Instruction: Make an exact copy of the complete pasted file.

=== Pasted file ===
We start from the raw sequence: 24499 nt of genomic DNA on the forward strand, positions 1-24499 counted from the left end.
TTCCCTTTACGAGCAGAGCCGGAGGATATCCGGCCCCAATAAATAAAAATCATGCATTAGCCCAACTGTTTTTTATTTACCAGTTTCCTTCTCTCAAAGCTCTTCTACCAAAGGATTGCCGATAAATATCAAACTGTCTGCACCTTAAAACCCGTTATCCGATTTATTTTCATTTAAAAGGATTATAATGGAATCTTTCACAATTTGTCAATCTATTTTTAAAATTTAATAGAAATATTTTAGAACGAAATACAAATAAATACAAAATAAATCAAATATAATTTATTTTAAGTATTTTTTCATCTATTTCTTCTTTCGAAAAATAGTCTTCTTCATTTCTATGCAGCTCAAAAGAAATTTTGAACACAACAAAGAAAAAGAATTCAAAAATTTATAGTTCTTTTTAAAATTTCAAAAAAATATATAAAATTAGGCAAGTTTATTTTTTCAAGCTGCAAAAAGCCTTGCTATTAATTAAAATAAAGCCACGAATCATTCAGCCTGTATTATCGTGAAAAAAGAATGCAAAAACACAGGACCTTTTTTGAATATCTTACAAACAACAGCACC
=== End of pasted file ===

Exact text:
We start from the raw sequence: 24499 nt of genomic DNA on the forward strand, positions 1-24499 counted from the left end.
TTCCCTTTACGAGCAGAGCCGGAGGATATCCGGCCCCAATAAATAAAAATCATGCATTAGCCCAACTGTTTTTTATTTACCAGTTTCCTTCTCTCAAAGCTCTTCTACCAAAGGATTGCCGATAAATATCAAACTGTCTGCACCTTAAAACCCGTTATCCGATTTATTTTCATTTAAAAGGATTATAATGGAATCTTTCACAATTTGTCAATCTATTTTTAAAATTTAATAGAAATATTTTAGAACGAAATACAAATAAATACAAAATAAATCAAATATAATTTATTTTAAGTATTTTTTCATCTATTTCTTCTTTCGAAAAATAGTCTTCTTCATTTCTATGCAGCTCAAAAGAAATTTTGAACACAACAAAGAAAAAGAATTCAAAAATTTATAGTTCTTTTTAAAATTTCAAAAAAATATATAAAATTAGGCAAGTTTATTTTTTCAAGCTGCAAAAAGCCTTGCTATTAATTAAAATAAAGCCACGAATCATTCAGCCTGTATTATCGTGAAAAAAGAATGCAAAAACACAGGACCTTTTTTGAATATCTTACAAACAACAGCACC